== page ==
The Politics and History of AIDS Treatment in Brazil

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While the CDC also reached out to AIDS activists during the s, it never went as far as to officially incorporate them into the agency. But Brazil's unique political situation also helped.

In , Brazil transitioned from a repressive military dictatorship to a vibrant democracy. Access to health care as a human right was penned into the constitution. Consequently, when AIDS emerged, the government was essentially forced to do whatever it could to guarantee access to medicine and health care. When short on cash, these commitments forced the national AIDS bureaucracy to engage in intensive bargaining negotiations with pharmaceutical companies to lower prices for drugs. If they failed to reach agreement, the pharmaceutical companies faced the specter that Brazil would produce and distribute generic versions of their patented medicines.

Sanjay Gupta as the "envy of the world" in , the government has been incentivized to increase its commitment to the epidemic. But this has also motivated the government to help African nations develop the capacity needed to produce ARV medications while using the international community's praise as a platform to address other related issues, such as poverty alleviation, human rights, and even biofuel technology. The United States has contributed its share to Africa. The program was re-authorized for another five years in The opinions expressed in this commentary are solely those of Eduardo J.

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The Politics and History of AIDS Treatment in Brazil | SpringerLink

By Eduardo J. Part of complete coverage on. Explain it to me AIDS. Sanjay Gupta explains how far we've come to finding a cure. AIDS in the '90s: 'God spoke to me'. Linda Scruggs went from a bewildered young woman with a deadly prognosis to a passionate leader in the HIV advocacy world.

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HIV in the s: Fear ruled. Like so many gay men in the s, Edmund White struggled with an illness that seemed like a death sentence. Moments to remember. These are the most important AIDS moments since then. Most Popular. Fine art from an iPhone? Brazil, in an unconventional manner, if compared to other disease control programs, confronted and continues to confront Aids head on in a resolute defense of human rights, with local production and distribution of contraceptives and antiretrovirals ARVs , and the implementation of a public network of laboratories and services to care for PLWHA, and research financing.

In Minas Gerais, this took place in As such, the HC would assume the dignified, ethical and competent care of people already marginalized by their sexual orientation, their activity sex workers , use of intravenous drugs or by a base disease hemophilia. Having failed to convince HC on the hospitalization issue, I took charge of out-patient care for people living with or at risk of HIV and on August 13, the Immunodeficiency Clinic was opened. The word AIDS was not used to avoid prejudice and discrimination and, for the same reason, the new clinic was set up alongside the general out-patient Infectious and parasitic diseases clinic.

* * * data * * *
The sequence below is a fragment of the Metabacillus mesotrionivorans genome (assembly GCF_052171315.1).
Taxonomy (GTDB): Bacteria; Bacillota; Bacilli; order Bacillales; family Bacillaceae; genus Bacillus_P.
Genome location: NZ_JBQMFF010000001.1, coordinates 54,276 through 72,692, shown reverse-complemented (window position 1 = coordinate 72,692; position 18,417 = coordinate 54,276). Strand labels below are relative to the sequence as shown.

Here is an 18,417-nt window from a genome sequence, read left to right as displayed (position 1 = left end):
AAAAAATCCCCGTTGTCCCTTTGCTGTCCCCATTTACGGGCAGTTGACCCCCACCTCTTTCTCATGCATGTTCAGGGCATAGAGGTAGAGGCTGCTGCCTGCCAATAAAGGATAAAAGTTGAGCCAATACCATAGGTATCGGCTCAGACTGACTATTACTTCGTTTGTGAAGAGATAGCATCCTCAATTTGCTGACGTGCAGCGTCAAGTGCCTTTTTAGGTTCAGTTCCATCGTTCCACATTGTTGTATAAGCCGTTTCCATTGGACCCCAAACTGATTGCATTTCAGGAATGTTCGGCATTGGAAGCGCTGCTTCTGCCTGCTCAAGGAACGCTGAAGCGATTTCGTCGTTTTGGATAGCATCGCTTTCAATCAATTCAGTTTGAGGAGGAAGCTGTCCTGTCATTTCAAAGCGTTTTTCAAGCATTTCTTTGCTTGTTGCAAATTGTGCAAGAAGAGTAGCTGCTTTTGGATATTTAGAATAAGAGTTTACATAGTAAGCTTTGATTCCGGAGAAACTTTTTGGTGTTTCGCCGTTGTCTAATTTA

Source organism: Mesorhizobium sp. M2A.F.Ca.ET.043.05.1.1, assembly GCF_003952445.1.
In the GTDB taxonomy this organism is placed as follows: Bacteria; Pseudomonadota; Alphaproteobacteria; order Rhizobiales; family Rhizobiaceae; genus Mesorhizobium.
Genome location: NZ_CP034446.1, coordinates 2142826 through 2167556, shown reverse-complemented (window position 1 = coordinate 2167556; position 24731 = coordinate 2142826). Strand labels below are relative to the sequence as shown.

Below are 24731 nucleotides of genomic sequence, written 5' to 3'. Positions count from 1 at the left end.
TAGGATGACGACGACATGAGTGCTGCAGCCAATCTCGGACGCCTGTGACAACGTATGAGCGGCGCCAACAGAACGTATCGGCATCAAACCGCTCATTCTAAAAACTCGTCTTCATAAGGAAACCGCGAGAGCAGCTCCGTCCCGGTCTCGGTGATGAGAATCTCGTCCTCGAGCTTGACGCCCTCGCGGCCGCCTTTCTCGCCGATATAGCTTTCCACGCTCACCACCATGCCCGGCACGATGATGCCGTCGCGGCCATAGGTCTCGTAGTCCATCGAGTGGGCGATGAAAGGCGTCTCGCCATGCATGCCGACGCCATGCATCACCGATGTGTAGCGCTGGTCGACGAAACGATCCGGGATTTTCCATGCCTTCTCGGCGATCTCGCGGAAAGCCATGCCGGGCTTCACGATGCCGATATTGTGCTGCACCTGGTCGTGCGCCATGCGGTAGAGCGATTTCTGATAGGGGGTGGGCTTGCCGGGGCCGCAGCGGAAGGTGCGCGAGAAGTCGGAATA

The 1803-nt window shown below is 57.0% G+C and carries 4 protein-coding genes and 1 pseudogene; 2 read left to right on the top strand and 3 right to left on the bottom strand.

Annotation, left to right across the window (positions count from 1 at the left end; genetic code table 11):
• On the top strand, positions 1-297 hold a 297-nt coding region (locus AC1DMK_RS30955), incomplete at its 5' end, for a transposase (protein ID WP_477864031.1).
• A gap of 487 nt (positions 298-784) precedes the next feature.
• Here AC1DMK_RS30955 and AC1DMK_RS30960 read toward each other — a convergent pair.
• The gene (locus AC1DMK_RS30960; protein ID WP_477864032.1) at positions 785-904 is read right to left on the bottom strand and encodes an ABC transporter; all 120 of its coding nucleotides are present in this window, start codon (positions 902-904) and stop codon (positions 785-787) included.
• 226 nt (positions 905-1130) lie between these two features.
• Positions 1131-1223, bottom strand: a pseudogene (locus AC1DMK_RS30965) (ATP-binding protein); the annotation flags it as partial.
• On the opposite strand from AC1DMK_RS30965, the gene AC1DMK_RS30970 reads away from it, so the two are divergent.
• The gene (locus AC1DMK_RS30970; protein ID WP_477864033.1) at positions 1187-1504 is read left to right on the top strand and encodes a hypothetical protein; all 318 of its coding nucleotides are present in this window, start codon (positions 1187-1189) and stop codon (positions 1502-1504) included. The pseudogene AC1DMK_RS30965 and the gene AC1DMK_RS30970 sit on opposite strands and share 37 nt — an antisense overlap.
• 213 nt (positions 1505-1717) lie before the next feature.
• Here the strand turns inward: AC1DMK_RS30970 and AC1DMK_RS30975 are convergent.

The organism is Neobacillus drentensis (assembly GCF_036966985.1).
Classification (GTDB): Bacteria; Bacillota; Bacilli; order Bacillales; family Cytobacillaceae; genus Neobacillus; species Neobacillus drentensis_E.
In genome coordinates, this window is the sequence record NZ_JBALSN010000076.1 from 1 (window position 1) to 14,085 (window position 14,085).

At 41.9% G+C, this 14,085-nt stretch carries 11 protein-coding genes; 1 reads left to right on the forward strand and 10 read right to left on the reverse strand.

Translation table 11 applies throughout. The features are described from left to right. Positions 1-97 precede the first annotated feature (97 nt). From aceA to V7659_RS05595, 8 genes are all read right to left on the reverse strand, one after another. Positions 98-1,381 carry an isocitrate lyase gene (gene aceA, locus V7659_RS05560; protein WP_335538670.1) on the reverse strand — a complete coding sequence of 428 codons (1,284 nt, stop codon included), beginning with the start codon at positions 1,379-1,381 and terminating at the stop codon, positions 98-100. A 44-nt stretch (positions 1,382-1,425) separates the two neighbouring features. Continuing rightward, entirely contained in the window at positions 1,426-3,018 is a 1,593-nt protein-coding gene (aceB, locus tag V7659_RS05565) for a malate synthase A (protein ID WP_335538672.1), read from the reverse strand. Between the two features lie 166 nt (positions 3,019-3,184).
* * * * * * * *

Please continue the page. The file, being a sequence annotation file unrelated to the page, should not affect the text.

On the eve of its opening, HC communicated that the proposed activity would not be permitted since there was no back-up for hospitalization. Fortunately, this threat did not materialize and care began to be provided in the out-patient facility. Zuleica Souza Silva and Mr. Raimundo Rezende. The battle continued to allocate beds in the HC. The arguments against continued to be the same and the undertone was one of fear, prejudice, and the lack of a humanitarian, scientific and academic view.

In , thanks to the efforts of Dr. Luiz Loures, Dr.

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It is worth describing the surrealism of the process: patients that required hospitalization were isolated, regardless of the reason for admittance: visits were prohibited, disposable plates were used and all the staff used masks, caps, gowns and boots. On discharge from the hospital, as if by miracle, everything went back to normal: the patient used the regular elevator and returned to the world of the common people.

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This was the conduct required to enable hospitalization. In , the first sign of encouragement came when there was a decrease in mortality with the use of zidovudine AZT , opening up the path for the specific treatment of HIV 6. The initial objective was to obtain reliable estimates of HIV incidence. To this end, one priority was to create open cohorts to assess the impact of educative interventions in reducing vulnerability to infection and, with the information gathered, decide on participation in future vaccine trials.

Fritz Sutmoller. The Horizonte Project, the only one still ongoing, has admitted approximately 1, people since , with cases of HIV up to , with an incidence rate of 2. In , approximately volunteers are on follow up. Fritz Sutmoller, Dr. Marisa Morgado. Although at the time most phase I trials were carried out in developed countries, this one was approved ,after scientific and ethical scrutiny, in Brazil, China and Thailand, with healthy volunteers at low risk of HIV being recruited to assess safety and immunogenicity.